The Watercolor Paper Bracelet is a uniquely original and beautiful jewelry object to create, and I have developed a variety of bracelet types based on different structural designs.
The type that I am featuring in today’s discussion is particularly nice because of its flexibility and ease of size adjustment. The bracelet itself is made up of unit forms that are interconnected with a cord. The cord can be any material of your choice, as long as it is fairly strong. Because the bracelet consists of smaller, interconnected unit forms, it is easily sized to fit any wrist, and the interconnection of its unit shapes with a flexible cord makes it comfortable to wear.
Although I used a simple rectangular form for the basic unit shapes of the bracelet that you see illustrated here, there is absolutely no limit to the design possibilities for the braclet’s interconnected shapes. When designing the bracelet, I encourage you to look at nature for inspiration, the shapes of flowers, stones on the beach - we are surrounded by the raw material for one’s imagination to build upon!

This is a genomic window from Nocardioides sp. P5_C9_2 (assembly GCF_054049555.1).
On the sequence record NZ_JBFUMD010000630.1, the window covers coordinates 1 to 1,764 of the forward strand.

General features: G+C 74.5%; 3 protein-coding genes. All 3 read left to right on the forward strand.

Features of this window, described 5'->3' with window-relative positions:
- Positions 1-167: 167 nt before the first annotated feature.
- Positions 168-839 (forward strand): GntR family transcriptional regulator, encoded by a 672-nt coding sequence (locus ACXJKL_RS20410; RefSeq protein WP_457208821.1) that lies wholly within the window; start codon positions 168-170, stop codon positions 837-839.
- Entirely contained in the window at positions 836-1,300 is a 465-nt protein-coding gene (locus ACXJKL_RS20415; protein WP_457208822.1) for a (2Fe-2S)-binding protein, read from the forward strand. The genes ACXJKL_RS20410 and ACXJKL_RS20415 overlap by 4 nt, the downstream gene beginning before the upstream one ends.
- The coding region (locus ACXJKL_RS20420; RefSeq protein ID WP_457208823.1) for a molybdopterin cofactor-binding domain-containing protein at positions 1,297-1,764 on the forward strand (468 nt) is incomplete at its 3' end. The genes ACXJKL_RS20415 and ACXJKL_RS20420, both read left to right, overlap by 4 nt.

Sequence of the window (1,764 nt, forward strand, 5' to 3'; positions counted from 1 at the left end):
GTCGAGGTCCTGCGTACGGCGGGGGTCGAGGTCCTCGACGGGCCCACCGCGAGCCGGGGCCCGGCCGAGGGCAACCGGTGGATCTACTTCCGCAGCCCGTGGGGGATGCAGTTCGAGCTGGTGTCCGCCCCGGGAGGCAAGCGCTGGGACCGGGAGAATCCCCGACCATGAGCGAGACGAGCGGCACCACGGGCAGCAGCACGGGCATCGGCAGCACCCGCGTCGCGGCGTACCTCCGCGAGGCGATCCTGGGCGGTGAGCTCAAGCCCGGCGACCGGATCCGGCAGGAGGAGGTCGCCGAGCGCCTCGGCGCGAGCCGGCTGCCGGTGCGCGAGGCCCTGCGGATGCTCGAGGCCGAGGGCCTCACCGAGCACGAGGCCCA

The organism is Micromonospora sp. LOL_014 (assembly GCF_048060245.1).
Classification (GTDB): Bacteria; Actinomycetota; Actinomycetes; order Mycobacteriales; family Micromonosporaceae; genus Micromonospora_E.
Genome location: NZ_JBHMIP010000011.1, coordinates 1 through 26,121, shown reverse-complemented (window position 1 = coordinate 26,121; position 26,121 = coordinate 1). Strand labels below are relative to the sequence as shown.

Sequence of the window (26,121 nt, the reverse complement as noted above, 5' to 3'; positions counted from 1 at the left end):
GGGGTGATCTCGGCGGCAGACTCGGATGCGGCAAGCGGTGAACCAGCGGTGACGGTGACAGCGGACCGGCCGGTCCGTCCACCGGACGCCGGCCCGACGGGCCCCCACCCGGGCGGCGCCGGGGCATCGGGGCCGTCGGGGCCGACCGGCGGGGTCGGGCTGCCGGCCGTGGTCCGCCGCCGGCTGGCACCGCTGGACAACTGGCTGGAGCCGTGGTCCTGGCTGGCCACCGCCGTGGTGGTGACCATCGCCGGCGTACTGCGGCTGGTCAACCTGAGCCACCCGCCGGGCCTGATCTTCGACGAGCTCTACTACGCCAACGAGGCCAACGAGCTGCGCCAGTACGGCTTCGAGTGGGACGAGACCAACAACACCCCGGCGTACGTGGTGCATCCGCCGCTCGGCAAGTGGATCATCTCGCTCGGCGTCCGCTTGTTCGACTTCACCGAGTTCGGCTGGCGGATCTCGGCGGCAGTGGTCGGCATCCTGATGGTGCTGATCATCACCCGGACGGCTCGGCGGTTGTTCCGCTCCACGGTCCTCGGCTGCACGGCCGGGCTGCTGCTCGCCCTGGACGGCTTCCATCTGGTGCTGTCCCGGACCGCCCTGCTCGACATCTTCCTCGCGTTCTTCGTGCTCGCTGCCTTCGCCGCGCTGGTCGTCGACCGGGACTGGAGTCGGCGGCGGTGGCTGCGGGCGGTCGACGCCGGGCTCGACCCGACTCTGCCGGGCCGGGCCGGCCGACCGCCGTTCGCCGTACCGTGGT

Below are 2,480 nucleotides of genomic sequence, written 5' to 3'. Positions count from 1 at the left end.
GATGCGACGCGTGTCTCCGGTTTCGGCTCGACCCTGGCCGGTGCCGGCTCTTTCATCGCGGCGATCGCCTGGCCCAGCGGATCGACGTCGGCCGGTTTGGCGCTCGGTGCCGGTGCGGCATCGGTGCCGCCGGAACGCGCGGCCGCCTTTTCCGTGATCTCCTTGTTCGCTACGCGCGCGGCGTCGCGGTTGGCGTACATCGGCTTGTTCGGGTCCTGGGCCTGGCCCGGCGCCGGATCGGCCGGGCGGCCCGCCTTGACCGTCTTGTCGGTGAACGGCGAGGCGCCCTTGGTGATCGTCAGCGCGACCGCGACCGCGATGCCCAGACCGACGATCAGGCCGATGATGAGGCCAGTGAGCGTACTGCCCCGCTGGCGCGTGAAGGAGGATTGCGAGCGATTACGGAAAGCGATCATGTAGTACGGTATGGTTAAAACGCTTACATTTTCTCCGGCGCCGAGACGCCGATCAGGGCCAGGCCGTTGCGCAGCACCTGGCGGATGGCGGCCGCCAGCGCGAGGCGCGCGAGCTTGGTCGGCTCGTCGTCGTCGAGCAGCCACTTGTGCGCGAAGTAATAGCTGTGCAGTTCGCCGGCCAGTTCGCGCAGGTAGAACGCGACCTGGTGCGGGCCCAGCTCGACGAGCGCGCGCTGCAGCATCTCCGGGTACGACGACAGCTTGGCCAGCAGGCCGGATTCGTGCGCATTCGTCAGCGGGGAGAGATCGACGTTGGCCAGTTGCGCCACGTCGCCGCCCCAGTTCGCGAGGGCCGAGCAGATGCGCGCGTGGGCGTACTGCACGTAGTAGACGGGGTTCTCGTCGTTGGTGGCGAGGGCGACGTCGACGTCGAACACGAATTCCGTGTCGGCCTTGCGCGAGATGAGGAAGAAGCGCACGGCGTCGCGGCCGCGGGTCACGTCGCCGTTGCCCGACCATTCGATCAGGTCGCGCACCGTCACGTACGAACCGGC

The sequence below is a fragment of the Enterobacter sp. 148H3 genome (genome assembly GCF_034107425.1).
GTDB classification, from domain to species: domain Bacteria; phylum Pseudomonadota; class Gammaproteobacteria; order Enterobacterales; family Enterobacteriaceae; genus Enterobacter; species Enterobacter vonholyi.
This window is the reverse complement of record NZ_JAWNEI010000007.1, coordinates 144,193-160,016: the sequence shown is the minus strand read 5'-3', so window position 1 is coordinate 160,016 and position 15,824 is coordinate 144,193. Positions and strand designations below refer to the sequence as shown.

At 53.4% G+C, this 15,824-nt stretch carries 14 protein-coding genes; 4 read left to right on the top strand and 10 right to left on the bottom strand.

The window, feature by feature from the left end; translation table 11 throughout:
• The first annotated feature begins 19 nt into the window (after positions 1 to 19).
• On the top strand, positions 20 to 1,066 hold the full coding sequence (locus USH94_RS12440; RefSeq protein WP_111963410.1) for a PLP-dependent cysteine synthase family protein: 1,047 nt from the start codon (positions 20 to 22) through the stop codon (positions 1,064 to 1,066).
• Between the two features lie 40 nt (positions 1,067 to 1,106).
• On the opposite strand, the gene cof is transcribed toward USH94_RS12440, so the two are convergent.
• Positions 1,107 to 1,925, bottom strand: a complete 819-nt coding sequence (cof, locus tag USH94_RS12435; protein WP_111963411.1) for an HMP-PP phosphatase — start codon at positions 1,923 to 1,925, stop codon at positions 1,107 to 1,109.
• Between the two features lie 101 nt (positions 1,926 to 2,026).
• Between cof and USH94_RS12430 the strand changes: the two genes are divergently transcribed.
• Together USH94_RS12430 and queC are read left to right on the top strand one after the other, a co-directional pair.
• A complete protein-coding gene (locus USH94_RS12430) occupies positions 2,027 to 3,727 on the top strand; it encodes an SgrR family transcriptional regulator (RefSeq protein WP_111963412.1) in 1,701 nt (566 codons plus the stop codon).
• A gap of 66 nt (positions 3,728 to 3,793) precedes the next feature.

Also, look at the work of other artists. I particularly like artists of the early 20th century. Joan Miro is one of my favorites; in his paintings he created wonderful forms that can easily be translated into shapes for jewelry. See one of his works here at the Museum of Modern Art website – http://www.moma.org/collection/object.php?object_id=33050
Sometime during May I’ll be releasing a video on how to make this bracelet.
A word about the tools that I use: when I construct my jewelry I often use professional jewelry equipment and tools, but improvised tools can work just as well.
This bracelet requires each individual unit form to be given a slight curve, and to accomplish this I use a bracelet mandrel. A bracelet mandrel is a conical shaped steel forming tool that approximates the shape of the human wrist, and is excellent to use when making bracelets.
Professional tools can be expensive, therefore I always try to introduce my students to solutions that employ readily available materials and improvised tools. Improvised tools often work as well as expensive professional versions, but are easy to come by (often lying around the house) and cost nothing. To achieve the slight curve in each unit form of this bracelet, a coffee mug or a length of plastic pipe would have worked just as well as the expensive bracelet mandrel. Watch for my new video coming up soon for a step-by-step guide in making this bracelet!
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